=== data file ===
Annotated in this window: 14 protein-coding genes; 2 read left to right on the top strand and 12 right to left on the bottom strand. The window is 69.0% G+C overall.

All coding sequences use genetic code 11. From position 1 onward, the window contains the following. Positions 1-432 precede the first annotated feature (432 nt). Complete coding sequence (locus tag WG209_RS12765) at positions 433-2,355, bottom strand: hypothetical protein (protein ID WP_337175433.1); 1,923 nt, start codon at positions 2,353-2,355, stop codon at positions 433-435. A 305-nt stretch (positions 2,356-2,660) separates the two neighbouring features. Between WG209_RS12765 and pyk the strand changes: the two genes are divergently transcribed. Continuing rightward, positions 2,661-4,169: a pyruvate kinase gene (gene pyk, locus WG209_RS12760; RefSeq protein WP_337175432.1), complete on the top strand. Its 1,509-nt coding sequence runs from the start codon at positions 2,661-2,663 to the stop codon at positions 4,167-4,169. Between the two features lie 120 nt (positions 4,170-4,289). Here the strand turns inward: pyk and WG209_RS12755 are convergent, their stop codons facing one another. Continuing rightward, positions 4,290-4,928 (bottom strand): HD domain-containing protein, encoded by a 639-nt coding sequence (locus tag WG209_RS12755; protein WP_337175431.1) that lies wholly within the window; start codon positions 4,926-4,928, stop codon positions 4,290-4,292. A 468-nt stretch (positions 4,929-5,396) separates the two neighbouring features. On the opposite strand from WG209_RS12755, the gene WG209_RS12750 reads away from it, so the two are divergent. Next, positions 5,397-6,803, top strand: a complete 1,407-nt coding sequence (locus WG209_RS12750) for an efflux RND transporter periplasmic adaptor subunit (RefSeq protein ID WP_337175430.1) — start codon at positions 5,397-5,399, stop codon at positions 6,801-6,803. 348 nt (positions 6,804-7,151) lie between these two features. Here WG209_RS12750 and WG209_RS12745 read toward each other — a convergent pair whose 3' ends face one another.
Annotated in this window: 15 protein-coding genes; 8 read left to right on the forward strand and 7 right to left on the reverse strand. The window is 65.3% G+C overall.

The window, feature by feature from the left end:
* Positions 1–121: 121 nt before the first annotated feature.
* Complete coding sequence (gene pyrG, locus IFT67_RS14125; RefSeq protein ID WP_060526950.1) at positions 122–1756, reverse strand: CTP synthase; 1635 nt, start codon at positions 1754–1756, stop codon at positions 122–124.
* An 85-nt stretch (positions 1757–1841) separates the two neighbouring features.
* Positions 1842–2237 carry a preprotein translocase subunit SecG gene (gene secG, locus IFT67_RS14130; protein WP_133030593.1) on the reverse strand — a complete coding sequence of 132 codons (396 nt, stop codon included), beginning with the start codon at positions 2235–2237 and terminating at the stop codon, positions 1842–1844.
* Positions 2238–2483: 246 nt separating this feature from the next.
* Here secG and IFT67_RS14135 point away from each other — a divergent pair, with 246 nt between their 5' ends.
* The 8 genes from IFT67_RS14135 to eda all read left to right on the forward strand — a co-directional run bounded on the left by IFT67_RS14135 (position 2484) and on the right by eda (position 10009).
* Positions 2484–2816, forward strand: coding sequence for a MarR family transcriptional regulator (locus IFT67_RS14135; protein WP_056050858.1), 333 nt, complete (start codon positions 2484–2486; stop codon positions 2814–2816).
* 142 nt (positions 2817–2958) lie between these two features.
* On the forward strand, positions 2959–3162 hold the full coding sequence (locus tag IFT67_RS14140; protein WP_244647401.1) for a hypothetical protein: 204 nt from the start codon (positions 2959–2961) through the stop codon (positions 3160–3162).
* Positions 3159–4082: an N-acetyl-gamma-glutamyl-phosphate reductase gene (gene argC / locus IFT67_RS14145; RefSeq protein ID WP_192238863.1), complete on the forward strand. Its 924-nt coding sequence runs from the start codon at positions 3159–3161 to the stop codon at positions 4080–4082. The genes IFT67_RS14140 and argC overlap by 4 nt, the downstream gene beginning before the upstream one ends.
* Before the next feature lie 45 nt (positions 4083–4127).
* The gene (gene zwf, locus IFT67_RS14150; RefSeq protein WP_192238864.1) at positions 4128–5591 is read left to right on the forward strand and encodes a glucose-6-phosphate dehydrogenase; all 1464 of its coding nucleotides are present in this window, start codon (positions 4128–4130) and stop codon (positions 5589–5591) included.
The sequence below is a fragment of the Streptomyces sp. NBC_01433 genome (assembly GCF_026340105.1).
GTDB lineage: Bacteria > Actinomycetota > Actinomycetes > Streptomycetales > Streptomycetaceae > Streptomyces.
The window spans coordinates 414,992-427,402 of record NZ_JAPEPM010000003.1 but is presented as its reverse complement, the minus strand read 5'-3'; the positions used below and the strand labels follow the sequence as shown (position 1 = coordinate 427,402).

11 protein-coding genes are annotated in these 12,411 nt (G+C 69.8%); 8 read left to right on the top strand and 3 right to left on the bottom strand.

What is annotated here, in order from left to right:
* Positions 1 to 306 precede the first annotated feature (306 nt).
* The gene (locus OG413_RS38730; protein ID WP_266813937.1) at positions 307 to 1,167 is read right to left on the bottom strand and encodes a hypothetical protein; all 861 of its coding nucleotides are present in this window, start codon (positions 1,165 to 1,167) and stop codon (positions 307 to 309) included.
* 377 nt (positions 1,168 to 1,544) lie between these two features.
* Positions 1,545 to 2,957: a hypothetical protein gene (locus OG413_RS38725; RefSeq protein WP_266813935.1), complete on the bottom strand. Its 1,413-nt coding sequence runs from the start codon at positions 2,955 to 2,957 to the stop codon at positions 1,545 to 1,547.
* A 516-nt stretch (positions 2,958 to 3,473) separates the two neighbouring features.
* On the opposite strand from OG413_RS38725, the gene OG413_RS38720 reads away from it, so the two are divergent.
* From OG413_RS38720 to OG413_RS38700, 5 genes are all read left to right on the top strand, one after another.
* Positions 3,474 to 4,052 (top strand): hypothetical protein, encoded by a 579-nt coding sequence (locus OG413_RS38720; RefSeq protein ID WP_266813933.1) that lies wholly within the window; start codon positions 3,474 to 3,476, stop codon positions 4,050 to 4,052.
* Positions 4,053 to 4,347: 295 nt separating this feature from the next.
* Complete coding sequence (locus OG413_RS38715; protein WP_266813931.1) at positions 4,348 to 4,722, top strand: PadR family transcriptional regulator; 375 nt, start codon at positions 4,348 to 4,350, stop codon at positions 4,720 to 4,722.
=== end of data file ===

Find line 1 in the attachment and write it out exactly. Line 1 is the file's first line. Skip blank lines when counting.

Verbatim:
Annotated in this window: 14 protein-coding genes; 2 read left to right on the top strand and 12 right to left on the bottom strand. The window is 69.0% G+C overall.